Thursday, January 14, 2016

Sitting Down With Kindrd Food


A company has emerged to offer help to families who have to manage changes in their diet due to a medical condition or dietary restriction. To our delight, they turn out to have the hard to find expertise in FPIES.

The company, Kindrdfood (www.kindrdfood.com), pronounced “Kindred Food,” offers 1-on-1 guidance from Registered Dietitian’s (RDs) who are individually matched with a family based on the expertise of the RD and the family’s specific dietary restriction or health challenge. Their system has an easy to use video conference system to connect RD to client. One of the best parts of their solution is that they appear to have high quality personalized recipes and meal plans developed with the support of an expert Chef...YUM! 


We wanted to learn more, so we interviewed Co-Founder and Chief Dietitian, Tara McCarthy, MS RD LDN.  Tara is also a Dietitian on The FPIES Foundation Medical Advisory Board

How did Kindrdfood come about?

Well, I met my Co-Founders at an innovation “hackathon” (a weekend-long competition) focused on challenges in pediatrics at Children’s Hospital Boston, where I have been a Dietitian for over a decade. We won the hackathon based on a dynamic personalized recipe website for people with dietary restrictions, but we didn’t think that had enough impact on what families really deal with. So, over a few months of strategy work, we felt that the gap in guidance would be the opportunity for us to have the biggest impact on these families. In particular, I have worked with patients who have FPIES and other rare conditions for a long time and it means a lot to me to make sure that our team covers even the most challenging conditions.



To you, what makes Kindrdfood’s solution more effective in general and specifically for clients with FPIES?

Well, certainly the technology helps a lot. It gives clients access to guidance from anywhere and us the ability to offer more convenient availability, including nights and weekends. What means the most for clients though, is that the Kindrd Nutritionist (one of our Registered Dietitians), that is matched with them really knows how to help them with their specific challenges. The way we do this is that our team is made up of experienced and additionally trained Registered Dietitians who have a broad base of knowledge and specialized areas of expertise. We meet weekly to discuss current topics and anonymously review challenging client cases, so we’re constantly evolving and improving. For families managing FPIES, it means having the confidence to trust in their guide, Kindrdfood, and we hope to take a little of the pressure and stress off of their shoulders.

It’s hard for a family managing FPIES to trust that anyone in the culinary world could understand how to handle these limitations, so tell us about this Chef or yours!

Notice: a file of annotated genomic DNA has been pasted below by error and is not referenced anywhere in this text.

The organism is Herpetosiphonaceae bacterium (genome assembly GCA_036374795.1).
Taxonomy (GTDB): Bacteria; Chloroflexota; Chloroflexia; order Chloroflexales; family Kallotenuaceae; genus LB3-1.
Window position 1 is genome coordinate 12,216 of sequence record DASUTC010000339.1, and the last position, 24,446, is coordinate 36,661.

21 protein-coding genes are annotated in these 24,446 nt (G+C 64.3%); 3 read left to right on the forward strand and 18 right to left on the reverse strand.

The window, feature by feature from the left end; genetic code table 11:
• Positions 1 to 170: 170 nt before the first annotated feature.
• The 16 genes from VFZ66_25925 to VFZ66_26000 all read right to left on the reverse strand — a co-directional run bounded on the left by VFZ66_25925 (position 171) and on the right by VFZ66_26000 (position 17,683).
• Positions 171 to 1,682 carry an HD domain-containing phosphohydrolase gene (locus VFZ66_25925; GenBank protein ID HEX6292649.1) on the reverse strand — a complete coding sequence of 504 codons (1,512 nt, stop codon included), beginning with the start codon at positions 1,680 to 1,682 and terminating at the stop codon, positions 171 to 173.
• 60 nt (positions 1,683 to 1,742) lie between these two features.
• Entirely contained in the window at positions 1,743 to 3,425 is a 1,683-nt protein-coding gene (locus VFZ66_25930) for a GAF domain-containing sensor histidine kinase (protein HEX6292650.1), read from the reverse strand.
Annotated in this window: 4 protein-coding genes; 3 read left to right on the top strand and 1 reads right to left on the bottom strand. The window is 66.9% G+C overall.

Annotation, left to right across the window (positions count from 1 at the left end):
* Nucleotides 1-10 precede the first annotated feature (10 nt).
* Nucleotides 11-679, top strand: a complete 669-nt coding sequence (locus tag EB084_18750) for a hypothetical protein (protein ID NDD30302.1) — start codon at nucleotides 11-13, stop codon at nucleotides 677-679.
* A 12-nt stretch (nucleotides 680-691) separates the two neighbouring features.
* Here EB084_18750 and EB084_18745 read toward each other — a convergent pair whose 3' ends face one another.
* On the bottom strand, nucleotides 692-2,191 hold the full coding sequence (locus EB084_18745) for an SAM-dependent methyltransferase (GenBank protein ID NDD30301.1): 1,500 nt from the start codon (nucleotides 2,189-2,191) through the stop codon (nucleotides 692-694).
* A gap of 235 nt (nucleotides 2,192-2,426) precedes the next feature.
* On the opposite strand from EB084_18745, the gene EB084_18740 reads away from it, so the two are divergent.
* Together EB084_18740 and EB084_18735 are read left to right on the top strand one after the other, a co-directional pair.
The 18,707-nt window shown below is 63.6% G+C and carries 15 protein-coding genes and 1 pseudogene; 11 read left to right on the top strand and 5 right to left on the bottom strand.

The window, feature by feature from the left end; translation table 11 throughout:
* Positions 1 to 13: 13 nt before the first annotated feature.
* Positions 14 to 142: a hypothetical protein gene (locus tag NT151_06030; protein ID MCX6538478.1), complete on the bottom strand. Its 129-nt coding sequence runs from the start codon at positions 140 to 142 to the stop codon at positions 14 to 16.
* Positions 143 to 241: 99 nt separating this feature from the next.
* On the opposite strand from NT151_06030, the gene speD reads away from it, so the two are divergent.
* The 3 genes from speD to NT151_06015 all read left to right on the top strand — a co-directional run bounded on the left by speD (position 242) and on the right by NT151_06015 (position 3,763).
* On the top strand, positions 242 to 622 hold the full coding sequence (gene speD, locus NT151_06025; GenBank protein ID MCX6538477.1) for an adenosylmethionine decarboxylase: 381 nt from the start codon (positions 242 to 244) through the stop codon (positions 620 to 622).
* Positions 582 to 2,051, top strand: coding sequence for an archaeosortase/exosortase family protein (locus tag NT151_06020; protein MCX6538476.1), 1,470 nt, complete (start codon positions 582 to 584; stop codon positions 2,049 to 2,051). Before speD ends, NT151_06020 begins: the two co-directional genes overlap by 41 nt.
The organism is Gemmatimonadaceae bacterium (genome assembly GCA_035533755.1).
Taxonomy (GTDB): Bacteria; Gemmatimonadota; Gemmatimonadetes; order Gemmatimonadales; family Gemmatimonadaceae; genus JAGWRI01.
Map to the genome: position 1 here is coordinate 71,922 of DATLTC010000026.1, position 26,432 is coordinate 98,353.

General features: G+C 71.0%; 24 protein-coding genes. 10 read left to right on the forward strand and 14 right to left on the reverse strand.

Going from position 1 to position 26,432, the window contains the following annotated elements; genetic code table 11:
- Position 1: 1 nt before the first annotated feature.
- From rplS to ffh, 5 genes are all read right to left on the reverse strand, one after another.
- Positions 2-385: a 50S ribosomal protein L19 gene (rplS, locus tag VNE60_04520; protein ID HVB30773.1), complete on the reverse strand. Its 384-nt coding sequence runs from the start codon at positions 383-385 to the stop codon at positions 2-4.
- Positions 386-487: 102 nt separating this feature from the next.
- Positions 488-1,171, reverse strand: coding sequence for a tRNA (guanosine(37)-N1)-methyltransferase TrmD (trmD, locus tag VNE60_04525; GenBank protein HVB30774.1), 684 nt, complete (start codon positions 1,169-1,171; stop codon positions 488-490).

Lauren Deal! She is wonderful! It’s funny, because we are careful to only recruit Dietitians for our team who absolutely love food, so we all love working with Lauren. We’ve taken great care to make sure that Lauren has a very clear understanding of what matters for safety and health of people with FPIES and other conditions, and she helps us learn more about the nuances of flavor and texture when we have to substitute different ingredients to offer people better taste and more variety. Lauren is a mother and a chef, and brings her passion for both food and family to every discussion and every recipe. It’s really a pleasure to have her on out team (you can read more about their leadership team here: http://www.kindrdfood.com/leadership).

What are the most frequent challenges that your clients with FPIES start with? 

There are several specific things, but honestly the number 1, is that they just don’t know where to start. It’s overwhelming for most families. They think about what they don’t know, what they can’t do and emotionally that’s a lot to take in. These are legitimate reactions though. There are limited safe foods, and there are a lot of things to learn. What we try to do is slow things down and start from the top. Give families something to focus on and start with simple information. In my mind, I’m thinking about the main issues that will matter for the family. Limited safe foods, growth challenges and lack of variety are top factors for the family, but behind that I’m thinking about nutrient deficiencies and challenges advancing with textures. What really drives me personally though, is trying to maintain or reintroduce a pleasure in eating. Food is such an important part of life, and should be a joy. We work hard to make sure that is the case. 

What can a client with a newly diagnosed FPIES expect for their future in your experience with help from your team?